Miller Hudson


Americans are taking a crash course in energy economics, geopolitics and climate change this spring.

For starters, there’s no such thing as a green war. Not only does modern war consume titanic quantities of resources, but its subsequent clean-up is sure to consume even more. As nations are being forced to return to their respective corners, the cost of nearly everything will continue to climb. The unexpected threat of nuclear war would temporarily reverse climate warming. Several years of nuclear winter would produce widespread famine. The imminent disruption of agriculture across Ukraine will destabilize food delivery systems in any case.

If you are wondering whether things will get worse in 2022, you should count on it. American politicians want to appear empathetic and responsive but don’t really know what to do. Good politics and smart policy are no longer functioning in tandem. Three state governments have already decided to suspend their gasoline taxes. There is even discussion in Washington of suspending federal fuel taxes. It is presumed price savings at the pump will prove politically beneficial for incumbents. This appears a dubious proposition.

In Colorado, the state gas tax is currently 22-cents-per-gallon (44 states collect more, many far more), only 5% of current fuel prices. Include the 18-cent federal levy and savings could rise to 10%. How would consumers know they were truly receiving this break when pump rates often jump by double digits from one day to the next? And will retailers actually pass these reductions along, or merely pocket them?

Gov. Jared Polis is reportedly exploring with key legislators a moratorium on state petroleum taxes between now and election day. What’s a bad idea for states with far higher fuel taxes would be particularly problematic for Colorado. Just as the Legislature has finally appropriated additional funds for a backlog of transportation projects, a rollback of gas taxes would jerk the rug out from under traffic planners at both the local and state level. State road conditions would continue to deteriorate, and congestion would grow even worse. For once, both environmentalists and road contractors likely find themselves on the same side of this question.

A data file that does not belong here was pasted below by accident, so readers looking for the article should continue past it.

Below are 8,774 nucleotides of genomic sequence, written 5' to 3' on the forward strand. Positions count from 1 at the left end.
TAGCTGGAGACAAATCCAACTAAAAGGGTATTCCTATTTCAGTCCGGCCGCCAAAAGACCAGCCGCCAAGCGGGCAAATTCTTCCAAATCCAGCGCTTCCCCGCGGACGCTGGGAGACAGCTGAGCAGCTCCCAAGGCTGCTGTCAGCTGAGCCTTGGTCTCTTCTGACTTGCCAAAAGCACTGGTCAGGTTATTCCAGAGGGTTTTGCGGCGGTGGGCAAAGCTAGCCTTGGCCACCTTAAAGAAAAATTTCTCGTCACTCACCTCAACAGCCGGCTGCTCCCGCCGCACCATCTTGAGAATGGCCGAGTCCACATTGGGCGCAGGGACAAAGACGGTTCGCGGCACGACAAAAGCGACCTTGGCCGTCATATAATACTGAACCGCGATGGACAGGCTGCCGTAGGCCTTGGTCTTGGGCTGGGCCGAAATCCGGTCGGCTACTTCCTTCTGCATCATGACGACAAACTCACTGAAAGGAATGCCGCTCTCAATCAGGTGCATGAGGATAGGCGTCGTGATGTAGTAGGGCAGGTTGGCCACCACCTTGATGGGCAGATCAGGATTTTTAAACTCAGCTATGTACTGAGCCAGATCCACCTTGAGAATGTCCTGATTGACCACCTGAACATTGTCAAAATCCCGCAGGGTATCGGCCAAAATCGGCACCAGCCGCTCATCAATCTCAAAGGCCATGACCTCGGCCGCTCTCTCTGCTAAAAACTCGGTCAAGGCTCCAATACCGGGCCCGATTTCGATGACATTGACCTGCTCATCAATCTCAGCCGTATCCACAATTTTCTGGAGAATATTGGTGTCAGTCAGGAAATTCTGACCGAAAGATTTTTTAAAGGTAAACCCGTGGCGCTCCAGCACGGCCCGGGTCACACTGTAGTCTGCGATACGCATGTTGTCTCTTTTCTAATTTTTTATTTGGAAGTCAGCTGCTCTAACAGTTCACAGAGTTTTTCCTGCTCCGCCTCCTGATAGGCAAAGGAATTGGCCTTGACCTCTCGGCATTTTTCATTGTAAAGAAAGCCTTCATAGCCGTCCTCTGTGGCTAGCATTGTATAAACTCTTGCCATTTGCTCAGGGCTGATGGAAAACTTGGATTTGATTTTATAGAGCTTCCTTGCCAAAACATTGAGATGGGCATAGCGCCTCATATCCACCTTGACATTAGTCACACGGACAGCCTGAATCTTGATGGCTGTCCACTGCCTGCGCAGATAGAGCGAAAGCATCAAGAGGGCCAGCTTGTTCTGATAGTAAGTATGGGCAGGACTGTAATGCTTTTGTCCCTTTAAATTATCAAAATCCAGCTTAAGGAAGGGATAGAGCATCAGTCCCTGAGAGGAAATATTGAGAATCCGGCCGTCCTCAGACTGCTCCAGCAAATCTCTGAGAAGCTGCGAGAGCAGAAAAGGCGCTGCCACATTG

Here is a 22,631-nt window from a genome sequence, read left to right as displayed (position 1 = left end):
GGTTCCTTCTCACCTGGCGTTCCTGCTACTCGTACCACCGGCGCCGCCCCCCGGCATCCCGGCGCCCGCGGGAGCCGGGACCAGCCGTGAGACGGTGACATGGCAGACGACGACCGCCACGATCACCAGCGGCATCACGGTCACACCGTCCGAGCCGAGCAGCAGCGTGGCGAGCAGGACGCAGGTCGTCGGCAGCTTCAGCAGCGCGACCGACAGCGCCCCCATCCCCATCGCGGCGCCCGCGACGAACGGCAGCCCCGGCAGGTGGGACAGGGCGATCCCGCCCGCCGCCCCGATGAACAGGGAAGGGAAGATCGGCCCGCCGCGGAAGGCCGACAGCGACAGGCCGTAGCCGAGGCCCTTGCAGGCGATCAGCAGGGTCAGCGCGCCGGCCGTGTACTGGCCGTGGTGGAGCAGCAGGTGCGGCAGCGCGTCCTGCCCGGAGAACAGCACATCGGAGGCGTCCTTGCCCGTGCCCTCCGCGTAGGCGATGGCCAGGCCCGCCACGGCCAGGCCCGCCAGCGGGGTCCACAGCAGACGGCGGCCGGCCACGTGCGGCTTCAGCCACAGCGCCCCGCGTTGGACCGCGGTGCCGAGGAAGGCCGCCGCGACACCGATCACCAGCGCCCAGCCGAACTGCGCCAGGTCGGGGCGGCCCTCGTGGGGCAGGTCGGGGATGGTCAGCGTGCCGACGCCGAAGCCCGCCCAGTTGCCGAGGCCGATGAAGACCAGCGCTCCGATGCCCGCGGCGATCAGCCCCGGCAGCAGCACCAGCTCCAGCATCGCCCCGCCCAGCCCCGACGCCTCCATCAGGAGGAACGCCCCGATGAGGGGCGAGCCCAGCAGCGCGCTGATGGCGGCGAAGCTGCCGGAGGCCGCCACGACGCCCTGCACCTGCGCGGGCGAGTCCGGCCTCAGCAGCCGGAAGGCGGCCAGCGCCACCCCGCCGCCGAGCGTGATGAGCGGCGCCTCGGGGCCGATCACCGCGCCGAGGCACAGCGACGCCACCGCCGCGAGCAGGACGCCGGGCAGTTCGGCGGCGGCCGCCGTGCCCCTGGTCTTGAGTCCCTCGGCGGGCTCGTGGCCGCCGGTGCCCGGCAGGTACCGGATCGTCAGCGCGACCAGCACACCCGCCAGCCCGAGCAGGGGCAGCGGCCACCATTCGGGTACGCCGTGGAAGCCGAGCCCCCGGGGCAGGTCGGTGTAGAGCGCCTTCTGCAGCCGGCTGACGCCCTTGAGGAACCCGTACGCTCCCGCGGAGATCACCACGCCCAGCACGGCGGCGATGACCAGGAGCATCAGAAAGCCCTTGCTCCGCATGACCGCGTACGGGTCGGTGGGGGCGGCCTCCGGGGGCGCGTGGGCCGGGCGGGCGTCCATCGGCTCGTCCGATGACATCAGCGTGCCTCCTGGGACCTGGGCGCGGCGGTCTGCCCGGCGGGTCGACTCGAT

The truth is that rebates or rollbacks are only being proposed because most states remain awash in unspent federal COVID relief funds. Money, as we know, is fungible, yet there has long been a sense that excise taxes levied on specific products or transactions should bear some connection, however tenuous, to the purposes for which they are appropriated. Road taxes have historically gone to road costs, for example. If fuel taxes are suspended, it is unlikely they will be back-filled from the state’s general fund. Colorado drivers will fail to link the potholes and snarled traffic encountered on their commutes to the 20-cent-per-gallon savings they may be receiving. Rather, they will wonder why their elected representatives are failing to “Fix our damned roads!” Bad policy makes bad politics. Polls repeatedly show Colorado taxpayers loathe gas taxes, which explains why they haven’t been raised for thirty years.

TABOR distorts Colorado’s fiscal policy in unexpected ways. The additional tobacco taxes approved by voters a few years ago were expected to be funneled into health-care programs providing care for victims of tobacco addiction. This was not required, however, and when the Governor and Legislature began casting around for additional dollars to fund universal pre-K classes, they raided these newly-available tobacco revenues. There was nothing intrinsically illegal or even unethical in this diversion. It was simply politics. Recent public concern about flavored vaping products marketed directly to teenagers reveals how poor policy can paint legislators into a corner. While half our Legislature wants to prevent, even proscribe, the sale of flavored vaping products to teens, supporters of universal pre-K are urging Polis to veto any prohibition since tobacco revenues are needed to keep the pre-K program afloat.

In other words, we may soon choose to ignore an addiction spreading rapidly among Colorado teens in order to fund the pre-K instruction we hope will give their younger brothers and sisters a head start in acquiring academic competency. With extra moneys available to the Legislature this year, it seems like we could surrender some of our tobacco revenues in order to protect teens. Then, next year we could cook up another revenue source for pre-K students.

California Gov. Gavin Newsom is proposing a flat rebate of several hundred dollars paid to every taxpayer. Politically this might prove smarter than a tax cut since drivers will receive a check, while a tax rollback could be virtually invisible. Of course, not everyone actually drives, while those who do won’t drive the same distances, so universal cash rebates present equity issues sure to be challenged in court. Nonetheless, bad policy just might be smarter politics.

Miller Hudson is a public affairs consultant and a former Colorado legislator.

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